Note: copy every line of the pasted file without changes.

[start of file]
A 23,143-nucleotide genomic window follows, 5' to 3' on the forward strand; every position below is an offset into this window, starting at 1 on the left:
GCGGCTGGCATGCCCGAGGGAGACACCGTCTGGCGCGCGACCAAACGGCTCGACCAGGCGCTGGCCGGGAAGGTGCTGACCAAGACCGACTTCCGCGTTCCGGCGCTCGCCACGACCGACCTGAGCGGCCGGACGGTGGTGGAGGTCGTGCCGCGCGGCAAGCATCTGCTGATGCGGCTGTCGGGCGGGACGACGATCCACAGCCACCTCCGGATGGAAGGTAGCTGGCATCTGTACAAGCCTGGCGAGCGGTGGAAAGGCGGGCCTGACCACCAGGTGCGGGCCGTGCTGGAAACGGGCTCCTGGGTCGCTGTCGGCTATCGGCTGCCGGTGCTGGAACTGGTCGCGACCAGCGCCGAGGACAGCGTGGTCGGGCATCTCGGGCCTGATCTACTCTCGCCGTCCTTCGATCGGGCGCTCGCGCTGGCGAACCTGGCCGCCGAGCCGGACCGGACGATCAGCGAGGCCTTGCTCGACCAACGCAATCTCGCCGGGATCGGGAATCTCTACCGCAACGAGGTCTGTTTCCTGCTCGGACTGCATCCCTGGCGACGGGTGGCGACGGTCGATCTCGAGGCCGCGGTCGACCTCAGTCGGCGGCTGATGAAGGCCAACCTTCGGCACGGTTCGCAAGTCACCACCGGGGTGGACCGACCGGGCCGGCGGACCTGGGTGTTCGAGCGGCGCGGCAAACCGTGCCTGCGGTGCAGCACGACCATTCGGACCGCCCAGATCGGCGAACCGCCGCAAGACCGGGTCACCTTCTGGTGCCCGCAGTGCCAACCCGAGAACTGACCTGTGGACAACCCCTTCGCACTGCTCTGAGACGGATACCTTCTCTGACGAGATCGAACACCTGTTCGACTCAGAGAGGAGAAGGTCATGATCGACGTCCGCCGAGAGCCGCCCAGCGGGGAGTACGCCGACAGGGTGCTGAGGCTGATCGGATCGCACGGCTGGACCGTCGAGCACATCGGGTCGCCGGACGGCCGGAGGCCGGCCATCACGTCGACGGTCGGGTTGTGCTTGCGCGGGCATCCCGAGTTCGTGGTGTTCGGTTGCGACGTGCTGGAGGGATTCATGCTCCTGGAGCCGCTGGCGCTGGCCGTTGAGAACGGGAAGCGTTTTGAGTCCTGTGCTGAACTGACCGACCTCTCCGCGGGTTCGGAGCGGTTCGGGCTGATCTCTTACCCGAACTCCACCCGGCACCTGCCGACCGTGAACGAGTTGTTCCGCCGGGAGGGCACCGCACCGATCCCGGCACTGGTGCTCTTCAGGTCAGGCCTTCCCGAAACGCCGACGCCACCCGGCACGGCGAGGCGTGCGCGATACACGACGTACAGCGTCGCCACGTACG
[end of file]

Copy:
A 23,143-nucleotide genomic window follows, 5' to 3' on the forward strand; every position below is an offset into this window, starting at 1 on the left:
GCGGCTGGCATGCCCGAGGGAGACACCGTCTGGCGCGCGACCAAACGGCTCGACCAGGCGCTGGCCGGGAAGGTGCTGACCAAGACCGACTTCCGCGTTCCGGCGCTCGCCACGACCGACCTGAGCGGCCGGACGGTGGTGGAGGTCGTGCCGCGCGGCAAGCATCTGCTGATGCGGCTGTCGGGCGGGACGACGATCCACAGCCACCTCCGGATGGAAGGTAGCTGGCATCTGTACAAGCCTGGCGAGCGGTGGAAAGGCGGGCCTGACCACCAGGTGCGGGCCGTGCTGGAAACGGGCTCCTGGGTCGCTGTCGGCTATCGGCTGCCGGTGCTGGAACTGGTCGCGACCAGCGCCGAGGACAGCGTGGTCGGGCATCTCGGGCCTGATCTACTCTCGCCGTCCTTCGATCGGGCGCTCGCGCTGGCGAACCTGGCCGCCGAGCCGGACCGGACGATCAGCGAGGCCTTGCTCGACCAACGCAATCTCGCCGGGATCGGGAATCTCTACCGCAACGAGGTCTGTTTCCTGCTCGGACTGCATCCCTGGCGACGGGTGGCGACGGTCGATCTCGAGGCCGCGGTCGACCTCAGTCGGCGGCTGATGAAGGCCAACCTTCGGCACGGTTCGCAAGTCACCACCGGGGTGGACCGACCGGGCCGGCGGACCTGGGTGTTCGAGCGGCGCGGCAAACCGTGCCTGCGGTGCAGCACGACCATTCGGACCGCCCAGATCGGCGAACCGCCGCAAGACCGGGTCACCTTCTGGTGCCCGCAGTGCCAACCCGAGAACTGACCTGTGGACAACCCCTTCGCACTGCTCTGAGACGGATACCTTCTCTGACGAGATCGAACACCTGTTCGACTCAGAGAGGAGAAGGTCATGATCGACGTCCGCCGAGAGCCGCCCAGCGGGGAGTACGCCGACAGGGTGCTGAGGCTGATCGGATCGCACGGCTGGACCGTCGAGCACATCGGGTCGCCGGACGGCCGGAGGCCGGCCATCACGTCGACGGTCGGGTTGTGCTTGCGCGGGCATCCCGAGTTCGTGGTGTTCGGTTGCGACGTGCTGGAGGGATTCATGCTCCTGGAGCCGCTGGCGCTGGCCGTTGAGAACGGGAAGCGTTTTGAGTCCTGTGCTGAACTGACCGACCTCTCCGCGGGTTCGGAGCGGTTCGGGCTGATCTCTTACCCGAACTCCACCCGGCACCTGCCGACCGTGAACGAGTTGTTCCGCCGGGAGGGCACCGCACCGATCCCGGCACTGGTGCTCTTCAGGTCAGGCCTTCCCGAAACGCCGACGCCACCCGGCACGGCGAGGCGTGCGCGATACACGACGTACAGCGTCGCCACGTACG